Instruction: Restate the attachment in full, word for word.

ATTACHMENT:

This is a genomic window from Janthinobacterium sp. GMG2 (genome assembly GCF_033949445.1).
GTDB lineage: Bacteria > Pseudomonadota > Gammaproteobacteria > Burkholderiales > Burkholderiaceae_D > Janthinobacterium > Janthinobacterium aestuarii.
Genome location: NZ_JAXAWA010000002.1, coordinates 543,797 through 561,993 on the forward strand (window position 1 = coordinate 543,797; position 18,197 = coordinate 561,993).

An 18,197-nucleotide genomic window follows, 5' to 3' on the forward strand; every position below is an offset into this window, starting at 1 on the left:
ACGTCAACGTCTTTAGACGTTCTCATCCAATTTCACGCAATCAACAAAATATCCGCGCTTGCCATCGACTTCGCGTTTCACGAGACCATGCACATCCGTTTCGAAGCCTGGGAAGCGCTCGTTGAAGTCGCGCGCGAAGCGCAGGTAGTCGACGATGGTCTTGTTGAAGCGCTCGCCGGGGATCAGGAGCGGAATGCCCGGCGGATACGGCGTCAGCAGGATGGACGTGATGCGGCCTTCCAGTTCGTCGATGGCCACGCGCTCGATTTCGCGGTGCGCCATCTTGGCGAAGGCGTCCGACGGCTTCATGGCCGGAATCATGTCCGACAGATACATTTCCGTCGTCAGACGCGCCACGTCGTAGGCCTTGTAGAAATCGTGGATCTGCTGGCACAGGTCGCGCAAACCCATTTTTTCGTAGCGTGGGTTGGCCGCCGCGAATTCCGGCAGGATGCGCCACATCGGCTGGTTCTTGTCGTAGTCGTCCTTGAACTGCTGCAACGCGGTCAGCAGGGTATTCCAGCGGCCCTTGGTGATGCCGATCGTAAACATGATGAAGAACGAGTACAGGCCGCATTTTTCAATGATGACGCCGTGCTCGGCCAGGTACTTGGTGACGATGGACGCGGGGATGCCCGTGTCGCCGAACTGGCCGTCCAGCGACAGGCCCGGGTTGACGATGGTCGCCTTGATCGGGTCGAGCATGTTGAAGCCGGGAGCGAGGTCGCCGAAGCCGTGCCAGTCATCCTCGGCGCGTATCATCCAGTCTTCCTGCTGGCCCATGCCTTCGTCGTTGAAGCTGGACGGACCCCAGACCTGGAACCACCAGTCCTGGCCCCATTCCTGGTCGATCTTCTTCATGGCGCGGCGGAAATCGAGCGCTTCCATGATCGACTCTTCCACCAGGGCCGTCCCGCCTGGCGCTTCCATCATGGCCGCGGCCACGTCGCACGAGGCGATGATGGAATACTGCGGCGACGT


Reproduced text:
This is a genomic window from Janthinobacterium sp. GMG2 (genome assembly GCF_033949445.1).
GTDB lineage: Bacteria > Pseudomonadota > Gammaproteobacteria > Burkholderiales > Burkholderiaceae_D > Janthinobacterium > Janthinobacterium aestuarii.
Genome location: NZ_JAXAWA010000002.1, coordinates 543,797 through 561,993 on the forward strand (window position 1 = coordinate 543,797; position 18,197 = coordinate 561,993).

An 18,197-nucleotide genomic window follows, 5' to 3' on the forward strand; every position below is an offset into this window, starting at 1 on the left:
ACGTCAACGTCTTTAGACGTTCTCATCCAATTTCACGCAATCAACAAAATATCCGCGCTTGCCATCGACTTCGCGTTTCACGAGACCATGCACATCCGTTTCGAAGCCTGGGAAGCGCTCGTTGAAGTCGCGCGCGAAGCGCAGGTAGTCGACGATGGTCTTGTTGAAGCGCTCGCCGGGGATCAGGAGCGGAATGCCCGGCGGATACGGCGTCAGCAGGATGGACGTGATGCGGCCTTCCAGTTCGTCGATGGCCACGCGCTCGATTTCGCGGTGCGCCATCTTGGCGAAGGCGTCCGACGGCTTCATGGCCGGAATCATGTCCGACAGATACATTTCCGTCGTCAGACGCGCCACGTCGTAGGCCTTGTAGAAATCGTGGATCTGCTGGCACAGGTCGCGCAAACCCATTTTTTCGTAGCGTGGGTTGGCCGCCGCGAATTCCGGCAGGATGCGCCACATCGGCTGGTTCTTGTCGTAGTCGTCCTTGAACTGCTGCAACGCGGTCAGCAGGGTATTCCAGCGGCCCTTGGTGATGCCGATCGTAAACATGATGAAGAACGAGTACAGGCCGCATTTTTCAATGATGACGCCGTGCTCGGCCAGGTACTTGGTGACGATGGACGCGGGGATGCCCGTGTCGCCGAACTGGCCGTCCAGCGACAGGCCCGGGTTGACGATGGTCGCCTTGATCGGGTCGAGCATGTTGAAGCCGGGAGCGAGGTCGCCGAAGCCGTGCCAGTCATCCTCGGCGCGTATCATCCAGTCTTCCTGCTGGCCCATGCCTTCGTCGTTGAAGCTGGACGGACCCCAGACCTGGAACCACCAGTCCTGGCCCCATTCCTGGTCGATCTTCTTCATGGCGCGGCGGAAATCGAGCGCTTCCATGATCGACTCTTCCACCAGGGCCGTCCCGCCTGGCGCTTCCATCATGGCCGCGGCCACGTCGCACGAGGCGATGATGGAATACTGCGGCGACGT